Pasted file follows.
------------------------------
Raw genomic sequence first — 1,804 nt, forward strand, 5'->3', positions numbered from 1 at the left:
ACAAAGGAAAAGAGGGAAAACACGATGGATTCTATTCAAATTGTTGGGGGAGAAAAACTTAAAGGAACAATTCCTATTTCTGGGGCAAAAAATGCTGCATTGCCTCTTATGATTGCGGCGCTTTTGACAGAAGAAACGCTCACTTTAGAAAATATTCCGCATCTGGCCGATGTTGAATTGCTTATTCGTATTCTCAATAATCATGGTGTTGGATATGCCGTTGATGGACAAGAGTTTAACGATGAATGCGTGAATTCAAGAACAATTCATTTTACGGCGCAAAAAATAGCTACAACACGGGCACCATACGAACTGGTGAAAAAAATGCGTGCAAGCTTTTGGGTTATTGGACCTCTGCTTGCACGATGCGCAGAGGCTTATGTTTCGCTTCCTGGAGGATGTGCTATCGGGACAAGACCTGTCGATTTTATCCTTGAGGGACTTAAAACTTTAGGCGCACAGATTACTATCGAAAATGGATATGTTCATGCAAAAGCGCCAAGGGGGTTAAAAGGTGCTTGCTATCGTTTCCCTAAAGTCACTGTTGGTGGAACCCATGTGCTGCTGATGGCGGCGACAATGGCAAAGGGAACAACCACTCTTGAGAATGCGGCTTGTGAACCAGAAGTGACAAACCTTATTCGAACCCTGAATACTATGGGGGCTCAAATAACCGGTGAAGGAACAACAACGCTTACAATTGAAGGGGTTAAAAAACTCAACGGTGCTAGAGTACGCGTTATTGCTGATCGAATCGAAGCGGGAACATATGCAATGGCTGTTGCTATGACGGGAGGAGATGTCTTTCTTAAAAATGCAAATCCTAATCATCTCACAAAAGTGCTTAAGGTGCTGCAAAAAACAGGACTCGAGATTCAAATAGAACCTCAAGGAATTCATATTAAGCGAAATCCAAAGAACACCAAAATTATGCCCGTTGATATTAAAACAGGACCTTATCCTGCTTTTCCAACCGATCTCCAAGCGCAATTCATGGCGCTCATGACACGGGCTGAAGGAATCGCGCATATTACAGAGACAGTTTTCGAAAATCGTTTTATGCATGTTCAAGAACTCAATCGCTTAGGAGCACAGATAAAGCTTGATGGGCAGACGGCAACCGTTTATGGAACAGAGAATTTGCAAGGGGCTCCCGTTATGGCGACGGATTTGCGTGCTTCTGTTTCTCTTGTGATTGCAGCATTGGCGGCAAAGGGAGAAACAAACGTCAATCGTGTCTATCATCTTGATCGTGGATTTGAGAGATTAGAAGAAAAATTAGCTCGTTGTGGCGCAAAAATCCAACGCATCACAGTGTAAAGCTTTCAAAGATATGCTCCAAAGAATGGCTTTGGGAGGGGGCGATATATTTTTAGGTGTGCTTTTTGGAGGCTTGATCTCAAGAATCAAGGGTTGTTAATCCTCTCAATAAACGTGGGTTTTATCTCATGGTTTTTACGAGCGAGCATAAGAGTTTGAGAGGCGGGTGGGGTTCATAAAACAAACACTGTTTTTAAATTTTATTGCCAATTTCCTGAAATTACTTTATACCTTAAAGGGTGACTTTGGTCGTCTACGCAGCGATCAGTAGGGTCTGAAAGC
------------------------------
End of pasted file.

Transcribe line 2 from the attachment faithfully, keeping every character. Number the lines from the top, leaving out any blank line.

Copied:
ACAAAGGAAAAGAGGGAAAACACGATGGATTCTATTCAAATTGTTGGGGGAGAAAAACTTAAAGGAACAATTCCTATTTCTGGGGCAAAAAATGCTGCATTGCCTCTTATGATTGCGGCGCTTTTGACAGAAGAAACGCTCACTTTAGAAAATATTCCGCATCTGGCCGATGTTGAATTGCTTATTCGTATTCTCAATAATCATGGTGTTGGATATGCCGTTGATGGACAAGAGTTTAACGATGAATGCGTGAATTCAAGAACAATTCATTTTACGGCGCAAAAAATAGCTACAACACGGGCACCATACGAACTGGTGAAAAAAATGCGTGCAAGCTTTTGGGTTATTGGACCTCTGCTTGCACGATGCGCAGAGGCTTATGTTTCGCTTCCTGGAGGATGTGCTATCGGGACAAGACCTGTCGATTTTATCCTTGAGGGACTTAAAACTTTAGGCGCACAGATTACTATCGAAAATGGATATGTTCATGCAAAAGCGCCAAGGGGGTTAAAAGGTGCTTGCTATCGTTTCCCTAAAGTCACTGTTGGTGGAACCCATGTGCTGCTGATGGCGGCGACAATGGCAAAGGGAACAACCACTCTTGAGAATGCGGCTTGTGAACCAGAAGTGACAAACCTTATTCGAACCCTGAATACTATGGGGGCTCAAATAACCGGTGAAGGAACAACAACGCTTACAATTGAAGGGGTTAAAAAACTCAACGGTGCTAGAGTACGCGTTATTGCTGATCGAATCGAAGCGGGAACATATGCAATGGCTGTTGCTATGACGGGAGGAGATGTCTTTCTTAAAAATGCAAATCCTAATCATCTCACAAAAGTGCTTAAGGTGCTGCAAAAAACAGGACTCGAGATTCAAATAGAACCTCAAGGAATTCATATTAAGCGAAATCCAAAGAACACCAAAATTATGCCCGTTGATATTAAAACAGGACCTTATCCTGCTTTTCCAACCGATCTCCAAGCGCAATTCATGGCGCTCATGACACGGGCTGAAGGAATCGCGCATATTACAGAGACAGTTTTCGAAAATCGTTTTATGCATGTTCAAGAACTCAATCGCTTAGGAGCACAGATAAAGCTTGATGGGCAGACGGCAACCGTTTATGGAACAGAGAATTTGCAAGGGGCTCCCGTTATGGCGACGGATTTGCGTGCTTCTGTTTCTCTTGTGATTGCAGCATTGGCGGCAAAGGGAGAAACAAACGTCAATCGTGTCTATCATCTTGATCGTGGATTTGAGAGATTAGAAGAAAAATTAGCTCGTTGTGGCGCAAAAATCCAACGCATCACAGTGTAAAGCTTTCAAAGATATGCTCCAAAGAATGGCTTTGGGAGGGGGCGATATATTTTTAGGTGTGCTTTTTGGAGGCTTGATCTCAAGAATCAAGGGTTGTTAATCCTCTCAATAAACGTGGGTTTTATCTCATGGTTTTTACGAGCGAGCATAAGAGTTTGAGAGGCGGGTGGGGTTCATAAAACAAACACTGTTTTTAAATTTTATTGCCAATTTCCTGAAATTACTTTATACCTTAAAGGGTGACTTTGGTCGTCTACGCAGCGATCAGTAGGGTCTGAAAGC